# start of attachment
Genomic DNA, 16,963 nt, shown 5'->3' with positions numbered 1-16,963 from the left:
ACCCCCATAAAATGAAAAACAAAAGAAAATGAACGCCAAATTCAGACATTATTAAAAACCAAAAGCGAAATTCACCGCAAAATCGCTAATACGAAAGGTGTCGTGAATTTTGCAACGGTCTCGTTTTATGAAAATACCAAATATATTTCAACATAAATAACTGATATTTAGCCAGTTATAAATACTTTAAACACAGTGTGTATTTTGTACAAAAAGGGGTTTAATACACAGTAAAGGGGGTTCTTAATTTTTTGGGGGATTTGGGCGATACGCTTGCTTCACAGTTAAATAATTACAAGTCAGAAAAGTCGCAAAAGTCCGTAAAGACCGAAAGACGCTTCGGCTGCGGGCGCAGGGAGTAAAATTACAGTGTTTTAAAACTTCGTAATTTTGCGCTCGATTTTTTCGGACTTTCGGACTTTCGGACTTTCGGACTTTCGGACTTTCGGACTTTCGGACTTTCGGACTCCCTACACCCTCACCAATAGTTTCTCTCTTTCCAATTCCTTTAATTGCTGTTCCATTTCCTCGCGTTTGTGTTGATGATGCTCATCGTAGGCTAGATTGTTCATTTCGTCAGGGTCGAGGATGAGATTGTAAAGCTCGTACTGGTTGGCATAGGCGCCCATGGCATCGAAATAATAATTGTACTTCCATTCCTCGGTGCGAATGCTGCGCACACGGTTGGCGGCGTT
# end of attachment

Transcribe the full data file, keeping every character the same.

Genomic DNA, 16,963 nt, shown 5'->3' with positions numbered 1-16,963 from the left:
ACCCCCATAAAATGAAAAACAAAAGAAAATGAACGCCAAATTCAGACATTATTAAAAACCAAAAGCGAAATTCACCGCAAAATCGCTAATACGAAAGGTGTCGTGAATTTTGCAACGGTCTCGTTTTATGAAAATACCAAATATATTTCAACATAAATAACTGATATTTAGCCAGTTATAAATACTTTAAACACAGTGTGTATTTTGTACAAAAAGGGGTTTAATACACAGTAAAGGGGGTTCTTAATTTTTTGGGGGATTTGGGCGATACGCTTGCTTCACAGTTAAATAATTACAAGTCAGAAAAGTCGCAAAAGTCCGTAAAGACCGAAAGACGCTTCGGCTGCGGGCGCAGGGAGTAAAATTACAGTGTTTTAAAACTTCGTAATTTTGCGCTCGATTTTTTCGGACTTTCGGACTTTCGGACTTTCGGACTTTCGGACTTTCGGACTTTCGGACTTTCGGACTCCCTACACCCTCACCAATAGTTTCTCTCTTTCCAATTCCTTTAATTGCTGTTCCATTTCCTCGCGTTTGTGTTGATGATGCTCATCGTAGGCTAGATTGTTCATTTCGTCAGGGTCGAGGATGAGATTGTAAAGCTCGTACTGGTTGGCATAGGCGCCCATGGCATCGAAATAATAATTGTACTTCCATTCCTCGGTGCGAATGCTGCGCACACGGTTGGCGGCGTT